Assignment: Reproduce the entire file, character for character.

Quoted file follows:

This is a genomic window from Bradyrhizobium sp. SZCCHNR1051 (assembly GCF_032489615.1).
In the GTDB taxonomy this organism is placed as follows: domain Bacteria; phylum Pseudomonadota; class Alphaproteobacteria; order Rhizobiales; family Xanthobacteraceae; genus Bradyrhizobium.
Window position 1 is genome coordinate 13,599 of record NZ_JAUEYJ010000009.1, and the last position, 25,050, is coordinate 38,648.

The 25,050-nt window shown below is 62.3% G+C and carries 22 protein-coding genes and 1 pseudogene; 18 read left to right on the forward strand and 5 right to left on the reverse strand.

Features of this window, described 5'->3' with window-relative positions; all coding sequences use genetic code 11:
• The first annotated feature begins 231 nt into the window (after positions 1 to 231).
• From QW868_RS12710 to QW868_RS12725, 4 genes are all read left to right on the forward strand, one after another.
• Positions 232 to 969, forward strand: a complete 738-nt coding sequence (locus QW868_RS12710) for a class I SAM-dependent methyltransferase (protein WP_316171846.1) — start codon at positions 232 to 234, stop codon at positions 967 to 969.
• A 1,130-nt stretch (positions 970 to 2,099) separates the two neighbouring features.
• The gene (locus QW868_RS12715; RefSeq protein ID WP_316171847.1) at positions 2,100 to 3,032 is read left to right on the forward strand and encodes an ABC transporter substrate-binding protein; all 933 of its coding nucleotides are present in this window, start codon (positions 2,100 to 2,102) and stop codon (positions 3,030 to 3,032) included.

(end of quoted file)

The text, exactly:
This is a genomic window from Bradyrhizobium sp. SZCCHNR1051 (assembly GCF_032489615.1).
In the GTDB taxonomy this organism is placed as follows: domain Bacteria; phylum Pseudomonadota; class Alphaproteobacteria; order Rhizobiales; family Xanthobacteraceae; genus Bradyrhizobium.
Window position 1 is genome coordinate 13,599 of record NZ_JAUEYJ010000009.1, and the last position, 25,050, is coordinate 38,648.

The 25,050-nt window shown below is 62.3% G+C and carries 22 protein-coding genes and 1 pseudogene; 18 read left to right on the forward strand and 5 right to left on the reverse strand.

Features of this window, described 5'->3' with window-relative positions; all coding sequences use genetic code 11:
• The first annotated feature begins 231 nt into the window (after positions 1 to 231).
• From QW868_RS12710 to QW868_RS12725, 4 genes are all read left to right on the forward strand, one after another.
• Positions 232 to 969, forward strand: a complete 738-nt coding sequence (locus QW868_RS12710) for a class I SAM-dependent methyltransferase (protein WP_316171846.1) — start codon at positions 232 to 234, stop codon at positions 967 to 969.
• A 1,130-nt stretch (positions 970 to 2,099) separates the two neighbouring features.
• The gene (locus QW868_RS12715; RefSeq protein ID WP_316171847.1) at positions 2,100 to 3,032 is read left to right on the forward strand and encodes an ABC transporter substrate-binding protein; all 933 of its coding nucleotides are present in this window, start codon (positions 2,100 to 2,102) and stop codon (positions 3,030 to 3,032) included.